Leyton Orient, by Glenn Moore
On 25 May 2014 Leyton Orient were twice on the brink of reaching the second tier of English football for the first time in more than three decades. As they prepared to celebrate promotion at Wembley that day, the idea that they could be playing a league match at Braintree within four years – and coming home elated after a win – was beyond comprehension.
Nevertheless, on Tuesday night around 1,600 O’s fans made the 40-mile journey back from Essex in jubilant mood. Justin Edinburgh’s team had won 5-1 at Cressing Road to extend their lead at the summit of the MANarama National League (sponsors Vanarama have renamed the competition in support of the charity Prostate Cancer UK).
Victory eclipsed a club record set in that 2013-14 season when Russell Slade’s team began with a 12-match unbeaten run before having to settle for a play-off place. At Wembley they led Rotherham 2-0 with 35 minutes left, then led again in the penalty shoot-out.
Two failed penalties followed, and less than three years later they were relegated from League Two ending a stay in the Football League dating back to 1905. This precipitous decline, which almost concluded with the club ceasing to exist, began when long-term owner Barry Hearn sold to Italian businessman Francesco Becchetti. This proved ill-fated as Becchetti rattled through 11 managers, overseeing two relegations, a string of unhappy headlines, and the alienation of supporters. Soon after dropping out of the League the club faced a winding up order.
This, however, was staved off and the club bought by a consortium fronted by Nigel Travis, an Orient fan and former schoolmate of Hearn who had risen to head up Dunkin’ Donuts. The bulk of the cash was provided by Texan millionaire Kent Teague whose enthusiasm has extended to watching the club’s walking football teams play.
The pair brought stability off the field and, after a brief stint by former Crewe boss Steve Davis, Edinburgh provided it on it. The former Tottenham defender arrived at Brisbane Road at a low ebb having been fired in quick succession by Gillingham and Northampton Town. However, he had good experience at non-League level having taken Rushden & Diamonds and Newport County into the National League play-off places, winning promotion with the latter.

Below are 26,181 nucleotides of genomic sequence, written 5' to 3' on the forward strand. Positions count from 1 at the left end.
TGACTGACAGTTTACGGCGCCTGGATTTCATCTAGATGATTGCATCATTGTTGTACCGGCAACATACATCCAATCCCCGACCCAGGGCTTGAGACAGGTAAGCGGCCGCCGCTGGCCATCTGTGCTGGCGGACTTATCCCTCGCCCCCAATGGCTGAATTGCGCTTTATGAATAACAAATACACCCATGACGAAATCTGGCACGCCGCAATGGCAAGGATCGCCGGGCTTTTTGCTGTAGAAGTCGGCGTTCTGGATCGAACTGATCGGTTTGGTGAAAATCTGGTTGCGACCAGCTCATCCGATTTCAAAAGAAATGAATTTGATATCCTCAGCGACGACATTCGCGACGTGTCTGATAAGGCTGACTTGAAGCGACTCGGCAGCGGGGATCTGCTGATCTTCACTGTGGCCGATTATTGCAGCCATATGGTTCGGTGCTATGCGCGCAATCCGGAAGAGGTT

Edinburgh banished fears of a second relegation as the Os finished mid-table. This season they began by snatching a late equaliser at Salford and have been unbeaten ever since with six wins in the last seven games. Macauley Bonne, a 22-year-old signed by Davis from Colchester United, took his O’s total to 31 goals in 57 matches with a hat-trick at Braintree. Just as influential have been the experienced Jobi McAnuff and Dean Brill, youth product Josh Koroma, East Thurrock recruit Marvin Ekpiteta, and an injury-free run that has enabled Edinburgh to name the same XI for nine successive matches.
MANarama National League is a hard one to escape. Less than half the clubs relegated from League Two in the last decade have bounced back. Orient are on course to buck the trend.
For more on Leyton Orient visit: https://www.leytonorient.com/
For more on the MANarama National League visit: https://thenationalleague.org.uk/
For great deals on cars and vans visit: http://www.vanarama.co.uk/